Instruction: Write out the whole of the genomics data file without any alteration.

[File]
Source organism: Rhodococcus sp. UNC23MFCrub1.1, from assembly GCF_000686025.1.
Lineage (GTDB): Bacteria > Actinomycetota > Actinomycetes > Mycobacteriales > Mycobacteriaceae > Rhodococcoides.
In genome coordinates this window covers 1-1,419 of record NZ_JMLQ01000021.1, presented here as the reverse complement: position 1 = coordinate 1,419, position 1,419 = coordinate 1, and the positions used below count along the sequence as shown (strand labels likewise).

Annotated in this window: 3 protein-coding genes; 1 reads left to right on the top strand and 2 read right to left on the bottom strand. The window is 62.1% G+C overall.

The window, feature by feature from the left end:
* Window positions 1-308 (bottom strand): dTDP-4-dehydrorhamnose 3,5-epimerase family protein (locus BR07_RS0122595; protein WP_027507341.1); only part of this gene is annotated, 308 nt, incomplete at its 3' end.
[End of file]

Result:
Source organism: Rhodococcus sp. UNC23MFCrub1.1, from assembly GCF_000686025.1.
Lineage (GTDB): Bacteria > Actinomycetota > Actinomycetes > Mycobacteriales > Mycobacteriaceae > Rhodococcoides.
In genome coordinates this window covers 1-1,419 of record NZ_JMLQ01000021.1, presented here as the reverse complement: position 1 = coordinate 1,419, position 1,419 = coordinate 1, and the positions used below count along the sequence as shown (strand labels likewise).

Annotated in this window: 3 protein-coding genes; 1 reads left to right on the top strand and 2 read right to left on the bottom strand. The window is 62.1% G+C overall.

The window, feature by feature from the left end:
* Window positions 1-308 (bottom strand): dTDP-4-dehydrorhamnose 3,5-epimerase family protein (locus BR07_RS0122595; protein WP_027507341.1); only part of this gene is annotated, 308 nt, incomplete at its 3' end.